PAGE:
Date: 2017–09
  3. By: Fang Yao; Margarita Rubio (Reserve Bank of New Zealand)
    Abstract: In the aftermath of the global financial crisis, a new set of challenges has emerged for macroeconomic policy makers. One of the major changes in the post-crisis environment is a significant and permanent decline in interest rates. In many economies, the short-term nominal interest rate has been close to zero. Monetary policymakers have encountered difficulties in stimulating the economy because the interest rate cannot be lowered any further. Moreover, when interest rates are persistently low, agents tend to engage in speculative investment in assets, such as real estate. Therefore, low interest rates may also contribute to asset price bubbles and excessive leverage, which pose risks to financial stability. One of the policies that has become important after the crisis is the so-called macroprudential policy, aimed at ensuring a more stable financial system. In this paper, we focus on the use of macroprudential policies in an economic environment in which interest rates are low. We argue that, in a low interest-rate environment, the case for using macroprudential policies becomes even stronger. On the one hand, greater financial volatility due to low interest rates calls for macroprudential policies to contain excessive bank lending. On the other hand, macroprudential policy may also complement monetary policy when the interest rate is close to zero and cannot be used to stabilise the economy anymore. We build an economic model for policy evaluation that can take into account that nominal interest rates are subject to a zero lower bound and cannot become negative. We calibrate the model to characteristics of the US economy where the Federal funds rate has been close to zero for 7 years. Within this setting, we find that when the interest rate is persistently low, activity in the financial markets and the wider economy, becomes more volatile. Therefore, we propose macroprudential policy as a candidate to stabilise the economy in this context. On the one hand, we find that in a low interest-rate environment, tighter macroprudential policies can stabilise financial markets. We also find, on the other hand, that macroprudential policies could help monetary policy stimulate the economy when interest rates are close to zero.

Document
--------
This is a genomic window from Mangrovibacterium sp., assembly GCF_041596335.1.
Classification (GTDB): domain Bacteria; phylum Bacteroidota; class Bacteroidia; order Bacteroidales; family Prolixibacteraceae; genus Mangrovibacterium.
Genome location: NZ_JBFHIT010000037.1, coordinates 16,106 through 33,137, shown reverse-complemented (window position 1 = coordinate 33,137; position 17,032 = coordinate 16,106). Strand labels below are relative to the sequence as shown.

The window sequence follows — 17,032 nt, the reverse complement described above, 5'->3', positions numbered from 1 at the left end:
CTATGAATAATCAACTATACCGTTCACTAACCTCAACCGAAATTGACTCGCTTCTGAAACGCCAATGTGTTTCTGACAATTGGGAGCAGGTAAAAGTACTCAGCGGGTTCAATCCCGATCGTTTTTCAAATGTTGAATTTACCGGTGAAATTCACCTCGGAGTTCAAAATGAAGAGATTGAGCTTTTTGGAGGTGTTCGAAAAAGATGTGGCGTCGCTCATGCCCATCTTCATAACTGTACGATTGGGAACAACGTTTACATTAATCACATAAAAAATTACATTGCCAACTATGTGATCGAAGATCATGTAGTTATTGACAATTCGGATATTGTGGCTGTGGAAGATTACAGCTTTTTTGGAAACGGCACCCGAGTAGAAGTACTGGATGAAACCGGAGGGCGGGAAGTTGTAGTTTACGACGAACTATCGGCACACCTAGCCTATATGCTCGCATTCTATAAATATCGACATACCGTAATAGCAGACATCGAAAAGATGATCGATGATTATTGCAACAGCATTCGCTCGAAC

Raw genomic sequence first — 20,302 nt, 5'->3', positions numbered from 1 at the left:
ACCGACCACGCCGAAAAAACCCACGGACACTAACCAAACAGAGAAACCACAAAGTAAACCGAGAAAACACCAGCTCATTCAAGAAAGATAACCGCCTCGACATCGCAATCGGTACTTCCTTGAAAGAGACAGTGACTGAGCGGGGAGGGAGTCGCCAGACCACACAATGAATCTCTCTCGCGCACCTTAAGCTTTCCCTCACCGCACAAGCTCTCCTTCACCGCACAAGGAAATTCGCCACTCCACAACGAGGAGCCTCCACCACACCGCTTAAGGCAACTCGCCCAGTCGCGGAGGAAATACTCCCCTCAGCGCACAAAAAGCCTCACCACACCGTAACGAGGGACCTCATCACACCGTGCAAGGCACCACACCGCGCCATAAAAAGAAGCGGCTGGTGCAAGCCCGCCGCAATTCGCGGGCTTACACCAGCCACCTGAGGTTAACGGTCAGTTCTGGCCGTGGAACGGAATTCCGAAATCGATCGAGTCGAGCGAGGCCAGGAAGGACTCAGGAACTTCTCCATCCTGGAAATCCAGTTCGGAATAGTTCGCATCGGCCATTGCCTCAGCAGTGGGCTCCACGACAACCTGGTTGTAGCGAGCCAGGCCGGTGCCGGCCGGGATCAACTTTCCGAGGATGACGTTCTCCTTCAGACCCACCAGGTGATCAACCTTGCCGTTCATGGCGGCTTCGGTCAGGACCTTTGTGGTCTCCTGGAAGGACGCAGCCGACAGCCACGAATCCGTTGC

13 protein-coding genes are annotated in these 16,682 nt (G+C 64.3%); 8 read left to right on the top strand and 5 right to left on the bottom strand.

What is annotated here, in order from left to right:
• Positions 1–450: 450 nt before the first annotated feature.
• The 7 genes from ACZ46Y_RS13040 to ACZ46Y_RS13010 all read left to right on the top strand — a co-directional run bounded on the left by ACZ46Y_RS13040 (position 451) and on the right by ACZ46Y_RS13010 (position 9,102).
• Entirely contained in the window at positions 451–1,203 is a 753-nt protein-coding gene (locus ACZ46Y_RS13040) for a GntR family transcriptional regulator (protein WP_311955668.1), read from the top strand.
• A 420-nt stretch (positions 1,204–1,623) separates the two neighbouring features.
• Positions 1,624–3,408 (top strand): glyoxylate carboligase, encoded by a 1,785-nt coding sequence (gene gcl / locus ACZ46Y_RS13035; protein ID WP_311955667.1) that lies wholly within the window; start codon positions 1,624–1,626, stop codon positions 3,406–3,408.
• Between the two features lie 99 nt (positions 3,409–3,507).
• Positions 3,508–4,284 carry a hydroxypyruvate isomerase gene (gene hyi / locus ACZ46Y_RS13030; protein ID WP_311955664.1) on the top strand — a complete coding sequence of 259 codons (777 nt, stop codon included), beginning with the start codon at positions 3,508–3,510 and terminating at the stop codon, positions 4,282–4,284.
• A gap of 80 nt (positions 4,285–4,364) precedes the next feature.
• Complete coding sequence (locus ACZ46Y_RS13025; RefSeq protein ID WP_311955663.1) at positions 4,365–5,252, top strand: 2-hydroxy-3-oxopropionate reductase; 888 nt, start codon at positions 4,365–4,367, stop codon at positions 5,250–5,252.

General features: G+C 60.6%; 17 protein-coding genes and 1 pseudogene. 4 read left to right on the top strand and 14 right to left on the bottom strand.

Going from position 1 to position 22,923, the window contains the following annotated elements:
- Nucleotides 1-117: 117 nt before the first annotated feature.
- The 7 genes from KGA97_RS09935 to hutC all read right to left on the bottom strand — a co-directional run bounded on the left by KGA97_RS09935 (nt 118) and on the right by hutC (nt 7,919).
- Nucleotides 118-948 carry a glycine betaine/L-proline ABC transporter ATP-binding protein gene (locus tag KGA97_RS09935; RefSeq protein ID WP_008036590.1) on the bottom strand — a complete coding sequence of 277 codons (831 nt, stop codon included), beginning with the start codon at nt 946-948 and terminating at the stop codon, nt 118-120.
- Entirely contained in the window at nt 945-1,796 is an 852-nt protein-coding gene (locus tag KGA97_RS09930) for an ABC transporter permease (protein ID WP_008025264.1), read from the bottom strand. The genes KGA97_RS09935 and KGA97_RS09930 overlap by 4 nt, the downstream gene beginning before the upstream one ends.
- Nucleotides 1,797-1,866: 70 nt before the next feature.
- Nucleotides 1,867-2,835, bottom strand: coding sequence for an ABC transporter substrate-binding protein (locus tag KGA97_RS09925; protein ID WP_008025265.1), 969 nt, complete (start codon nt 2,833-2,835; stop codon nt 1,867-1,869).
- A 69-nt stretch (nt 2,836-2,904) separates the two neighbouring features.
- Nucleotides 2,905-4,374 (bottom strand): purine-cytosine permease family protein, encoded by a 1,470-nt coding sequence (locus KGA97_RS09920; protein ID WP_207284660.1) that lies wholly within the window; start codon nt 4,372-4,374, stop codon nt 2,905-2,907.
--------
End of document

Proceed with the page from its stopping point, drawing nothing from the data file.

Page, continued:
Date: 2017–09
  4. By: C. Pfister
    Abstract: In spite of a still very low volume at the global level, in comparison with the main reserve currencies, digital currencies attract a lot of attention. The paper reminds that it is above all the exchange mechanism incorporated in digital currencies (the distributed ledger technology) which should contribute to their success. It is shown that a widespread use of these currencies is likely to materialize only under conditions that would essentially leave unchanged the capacity of the central bank to pursue the same inflation target using the same instruments as today, by setting an interest rate level. However, some adjustments may have to be made to the definition of monetary aggregates and possibly also to the base and/or the ratios of reserve requirements. Even in the most extreme and unlikely scenario, where the central bank would issue CBDC the public would have access to and massively adopt, banks’ role in distributing credit would likely not be seriously impaired. Banks might rather have less direct information on their clients. They would possibly also become more dependent on central bank refinancing, which would call for a clear and pre-announced lending of last resort policy in order to limit moral hazard considerations.